Oregon, a very French vineyard

It is a bit like the antithesis of the centuries-old terroir of Burgundy, an Eden of a Pinot Noir fueled by monastic vibes, where each stone has a name and a story. There, half a day’s flight south of Portland, over the volcanic lands of the Willamette Valley, the virgin wastes still need to be cleared before being planted. However, with its Douglas pine forests covering the hillsides, its wet winters, the region has many similarities to Burgundy. It is perhaps in part the beauty of these landscapes and this atmosphere of a new world that, thirty years ago, prompted the Drouhin, a family from Beaune, to settle as pioneers in this Northwestern American state to plant vines. A risky but now successful venture – the Drouhin run three vineyards in the Dundee Hill and Eola appellations – that has helped change the image and economy of an entire region.

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Since then, other Burgundian winemakers and merchants have joined them. There were the Jadots, then Jean-Nicolas Méo Camuzet succumbed to temptation. In the process, the Maisons & Domaines Henriot group became the majority shareholder of the Beaux Frères estate, owned by Michael Etzel, Robert Parker and Robert Troy. Then the Bollinger family landed on American soil by purchasing the Ponzi Vineyards estate, created in the late 1970s by Dick and Nancy Ponzi.
When many Bordeaux people settled in California’s warmer Napa Valley, Beaunois and Champenois found their mirror vineyard here, their land of the future in the new world. Several reasons for this. “Water resources are becoming the number one problem for viticulture in the world. And Oregon has it all!“Remembers Véronique Drouhin who for thirty years has lived between France and the American West. The presence on the other side of the Atlantic also makes it possible to develop a global strategy on the largest wine market in the world. Furthermore, a very small part of the juices produced there are marketed in France. Many form circles that bind several thousand members to the estate and allow the direct distribution of much of the production with comfortable margins. Wine tourism is also successful. Over the past decade, the region has been booming. In 2021 the vineyard area exceeded 18,600 hectares, or two thirds of the cultivated area in Burgundy, and 1,058 wineries were listed. Although the price of land is slowly rising, hovering around € 250,000 per hectare planted, it is even more affordable than in Beaune and Dijon.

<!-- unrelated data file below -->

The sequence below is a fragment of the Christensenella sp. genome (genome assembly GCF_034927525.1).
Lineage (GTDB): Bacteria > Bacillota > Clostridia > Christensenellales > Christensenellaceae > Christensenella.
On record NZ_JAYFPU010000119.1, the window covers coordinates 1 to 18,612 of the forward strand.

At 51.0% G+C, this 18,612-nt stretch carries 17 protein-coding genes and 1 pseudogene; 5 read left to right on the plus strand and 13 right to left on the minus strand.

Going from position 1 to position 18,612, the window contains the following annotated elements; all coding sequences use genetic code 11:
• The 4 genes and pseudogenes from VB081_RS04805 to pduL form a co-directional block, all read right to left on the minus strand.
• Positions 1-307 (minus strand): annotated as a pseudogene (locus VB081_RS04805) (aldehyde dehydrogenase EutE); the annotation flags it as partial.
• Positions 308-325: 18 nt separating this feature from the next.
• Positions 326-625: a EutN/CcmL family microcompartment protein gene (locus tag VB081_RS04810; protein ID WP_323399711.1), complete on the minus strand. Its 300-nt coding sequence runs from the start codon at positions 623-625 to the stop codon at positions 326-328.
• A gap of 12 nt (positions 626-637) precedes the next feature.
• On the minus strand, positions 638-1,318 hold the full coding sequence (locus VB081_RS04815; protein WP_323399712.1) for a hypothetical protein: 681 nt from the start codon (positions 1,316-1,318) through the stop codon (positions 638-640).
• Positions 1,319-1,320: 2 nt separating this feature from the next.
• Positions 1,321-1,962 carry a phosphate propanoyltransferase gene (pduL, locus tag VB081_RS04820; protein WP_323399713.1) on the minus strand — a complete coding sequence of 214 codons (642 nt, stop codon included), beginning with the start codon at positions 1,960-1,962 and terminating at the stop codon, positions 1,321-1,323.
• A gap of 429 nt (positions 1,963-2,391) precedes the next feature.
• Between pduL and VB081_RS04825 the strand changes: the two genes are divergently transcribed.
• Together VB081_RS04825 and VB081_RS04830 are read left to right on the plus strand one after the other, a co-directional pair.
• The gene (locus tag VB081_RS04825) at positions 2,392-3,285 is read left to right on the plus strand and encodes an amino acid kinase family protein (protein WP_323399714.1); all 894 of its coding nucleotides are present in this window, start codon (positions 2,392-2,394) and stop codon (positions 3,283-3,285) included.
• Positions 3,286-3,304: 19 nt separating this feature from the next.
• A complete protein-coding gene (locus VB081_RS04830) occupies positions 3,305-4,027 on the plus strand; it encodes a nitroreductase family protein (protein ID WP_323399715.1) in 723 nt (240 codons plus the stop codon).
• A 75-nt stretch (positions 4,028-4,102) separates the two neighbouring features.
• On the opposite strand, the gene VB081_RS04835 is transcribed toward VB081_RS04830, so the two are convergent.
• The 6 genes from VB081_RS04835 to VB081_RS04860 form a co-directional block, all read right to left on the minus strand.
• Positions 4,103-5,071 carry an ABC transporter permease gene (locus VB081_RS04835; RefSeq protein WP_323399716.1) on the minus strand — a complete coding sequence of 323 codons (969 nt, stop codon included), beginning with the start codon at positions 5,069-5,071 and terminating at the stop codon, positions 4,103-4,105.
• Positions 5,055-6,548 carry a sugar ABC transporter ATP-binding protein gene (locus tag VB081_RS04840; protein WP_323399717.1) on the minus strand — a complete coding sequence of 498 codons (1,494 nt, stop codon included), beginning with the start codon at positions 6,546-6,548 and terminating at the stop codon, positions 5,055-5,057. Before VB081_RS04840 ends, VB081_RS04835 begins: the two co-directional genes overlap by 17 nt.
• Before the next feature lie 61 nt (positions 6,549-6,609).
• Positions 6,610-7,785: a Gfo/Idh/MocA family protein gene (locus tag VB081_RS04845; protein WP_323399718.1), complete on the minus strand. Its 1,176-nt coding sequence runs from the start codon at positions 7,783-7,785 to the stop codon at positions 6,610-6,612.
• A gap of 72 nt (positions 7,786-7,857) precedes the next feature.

The vintage effect is also at stake in Oregon. The 2017, 2018, 2019 tasted by Le Figaro Vin correspond to solar years, therefore to warm, generous wines, very different from the previous ones or from 2020 and 2021. These juices marked by their terroir are without possibility of comparison with those of Morey – Saint -Denis or Vosne-Romanée. However, we have identified some nuggets, superb cuvées despite a high alcohol content that does not always succeed in Pinot Noir. Suffice it to say that Laurène, from the Drouhin estate, Beaux Frères, from Henriot and a few others, are now among the iconic wines of the new world. .

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